3 Nov 2016

Health & Safety at Work Statistics UK 2016

Summary statistics for Great Britain 2016

The Health and Safety Executive have released the latest statistics for Great Britain's Health and Safety at Work. The document which can be found by clicking here details key facts relating to Ill Health, Injuries, Costs to Britain, Industries, European Comparisons and more.

Below you can see Good to Go Safety's information graphic based on some of the key facts found inside the HSE document.


An estimated 621,000 workers sustained a non-fatal injury at work according to self-reports. (Labour Force Survey - LFS). Of these injuries:
200,000 led to over 3 days absence from work; of which 152,000 led to over 7 days absence.

Being injured handling, lifting or carrying (20%), slipping or tripping (19%), and being hit by a moving object (10%) were the main kind of non-fatal accident accounting for around half of all non-fatal injuries.

Even though Health and Safety is more prevalent than ever, Riddor (The Reporting of Injuries, Diseases and Dangerous Occurrences Regulations) still reported a total of 144 fatal injuries to workers in 2015/2016. 26% of which where due to Falls from Height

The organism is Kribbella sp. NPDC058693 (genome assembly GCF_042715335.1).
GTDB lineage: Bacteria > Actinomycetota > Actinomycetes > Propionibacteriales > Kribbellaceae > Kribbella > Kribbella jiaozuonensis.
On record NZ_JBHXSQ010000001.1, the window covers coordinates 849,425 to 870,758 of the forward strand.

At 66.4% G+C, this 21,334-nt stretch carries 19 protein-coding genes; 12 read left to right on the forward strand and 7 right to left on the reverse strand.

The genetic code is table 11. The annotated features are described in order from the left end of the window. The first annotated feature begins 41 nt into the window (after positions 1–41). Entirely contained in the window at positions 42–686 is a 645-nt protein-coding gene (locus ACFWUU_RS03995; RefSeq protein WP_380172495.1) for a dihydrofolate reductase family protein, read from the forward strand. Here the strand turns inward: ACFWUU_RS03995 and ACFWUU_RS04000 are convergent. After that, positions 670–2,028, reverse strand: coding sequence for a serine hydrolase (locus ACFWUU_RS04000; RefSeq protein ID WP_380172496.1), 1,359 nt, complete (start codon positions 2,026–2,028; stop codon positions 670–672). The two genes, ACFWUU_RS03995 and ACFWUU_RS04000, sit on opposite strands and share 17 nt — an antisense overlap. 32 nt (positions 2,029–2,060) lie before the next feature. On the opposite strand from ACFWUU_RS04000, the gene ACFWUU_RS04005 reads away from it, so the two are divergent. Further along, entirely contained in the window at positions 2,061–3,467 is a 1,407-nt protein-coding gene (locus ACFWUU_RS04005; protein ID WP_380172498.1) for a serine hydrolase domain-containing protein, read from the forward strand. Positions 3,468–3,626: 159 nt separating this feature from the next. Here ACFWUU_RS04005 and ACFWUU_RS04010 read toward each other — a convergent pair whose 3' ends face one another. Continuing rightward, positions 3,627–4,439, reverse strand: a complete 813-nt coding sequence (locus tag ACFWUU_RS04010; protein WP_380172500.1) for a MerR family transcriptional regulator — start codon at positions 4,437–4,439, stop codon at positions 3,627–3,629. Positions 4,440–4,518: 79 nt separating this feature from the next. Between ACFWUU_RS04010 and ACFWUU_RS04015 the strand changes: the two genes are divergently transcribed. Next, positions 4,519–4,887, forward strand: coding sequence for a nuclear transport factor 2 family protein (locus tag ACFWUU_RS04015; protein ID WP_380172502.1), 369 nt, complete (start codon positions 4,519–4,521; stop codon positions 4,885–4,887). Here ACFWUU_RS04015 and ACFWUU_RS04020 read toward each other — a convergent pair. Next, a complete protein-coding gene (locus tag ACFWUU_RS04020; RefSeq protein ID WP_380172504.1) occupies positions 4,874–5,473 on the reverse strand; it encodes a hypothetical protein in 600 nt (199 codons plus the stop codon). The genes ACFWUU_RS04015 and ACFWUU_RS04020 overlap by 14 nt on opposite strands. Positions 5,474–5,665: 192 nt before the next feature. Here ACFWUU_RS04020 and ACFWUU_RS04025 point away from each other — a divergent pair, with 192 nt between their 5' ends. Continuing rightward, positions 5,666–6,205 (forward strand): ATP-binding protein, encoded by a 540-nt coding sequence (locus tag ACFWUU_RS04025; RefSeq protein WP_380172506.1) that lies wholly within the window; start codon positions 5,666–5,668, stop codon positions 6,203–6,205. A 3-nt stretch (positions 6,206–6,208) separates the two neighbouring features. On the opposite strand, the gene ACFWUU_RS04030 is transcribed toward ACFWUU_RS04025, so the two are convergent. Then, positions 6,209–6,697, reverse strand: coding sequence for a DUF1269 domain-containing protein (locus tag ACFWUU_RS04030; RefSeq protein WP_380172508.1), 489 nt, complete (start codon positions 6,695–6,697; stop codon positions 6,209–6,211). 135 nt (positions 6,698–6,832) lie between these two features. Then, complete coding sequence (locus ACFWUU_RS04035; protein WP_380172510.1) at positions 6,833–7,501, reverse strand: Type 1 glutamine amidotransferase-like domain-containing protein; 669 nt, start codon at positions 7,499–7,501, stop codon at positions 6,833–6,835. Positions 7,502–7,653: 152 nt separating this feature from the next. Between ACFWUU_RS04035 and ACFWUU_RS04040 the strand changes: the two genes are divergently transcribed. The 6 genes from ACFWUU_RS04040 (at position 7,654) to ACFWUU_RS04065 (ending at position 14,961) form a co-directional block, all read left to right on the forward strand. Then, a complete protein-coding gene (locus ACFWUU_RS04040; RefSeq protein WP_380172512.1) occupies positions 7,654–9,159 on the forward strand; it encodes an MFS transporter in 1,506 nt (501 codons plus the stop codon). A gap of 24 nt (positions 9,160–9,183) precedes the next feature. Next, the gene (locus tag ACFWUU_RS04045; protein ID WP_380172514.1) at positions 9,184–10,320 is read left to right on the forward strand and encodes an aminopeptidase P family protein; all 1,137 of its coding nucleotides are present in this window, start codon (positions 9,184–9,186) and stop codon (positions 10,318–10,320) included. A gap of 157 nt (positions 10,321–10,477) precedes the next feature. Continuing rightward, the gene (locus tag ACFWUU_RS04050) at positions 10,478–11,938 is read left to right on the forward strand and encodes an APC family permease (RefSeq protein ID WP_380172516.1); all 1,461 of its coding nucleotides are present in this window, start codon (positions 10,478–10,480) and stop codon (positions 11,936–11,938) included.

A fall from height remains the biggest cause of death in the workplace. On average 40 people die and 4000 suffer major injuries every year. That's a staggering 330 injuries reported each month.

Good to Go Safety provides essential safety checks for operatives prior to working at height, whether they're working on a fragile roof, Scaffolding, Ladders, MEWP, Tower, Work Platform or with Harnesses, Good to Go Safety can help to improve safety and avoid costly accidents by spotting potential faults early.

Good to Go Safety Inspection Checklists helps compliance with WAHR, LOLER, PUWER & HSE legislation and best practices. Attaching a status tag to the workplace equipment ensures maximum visibility and reminds employees of the need to complete pre-use checks, and displaying the findings for all to see. Checklists are available for a wide range of workplace equipment which can help to identify any non-conforming or poorly maintained equipment; spotting faults early as part of a preventative maintenance regime can help reduce maintenance costs in addition to preventing accidents.

The results of an inspection should be recorded and displayed. Carbon copies are retained in the check book for management records and provide invaluable evidence should an accident occur, whilst the completed checklist is displayed inside the tag to show the date and findings of the latest inspection.

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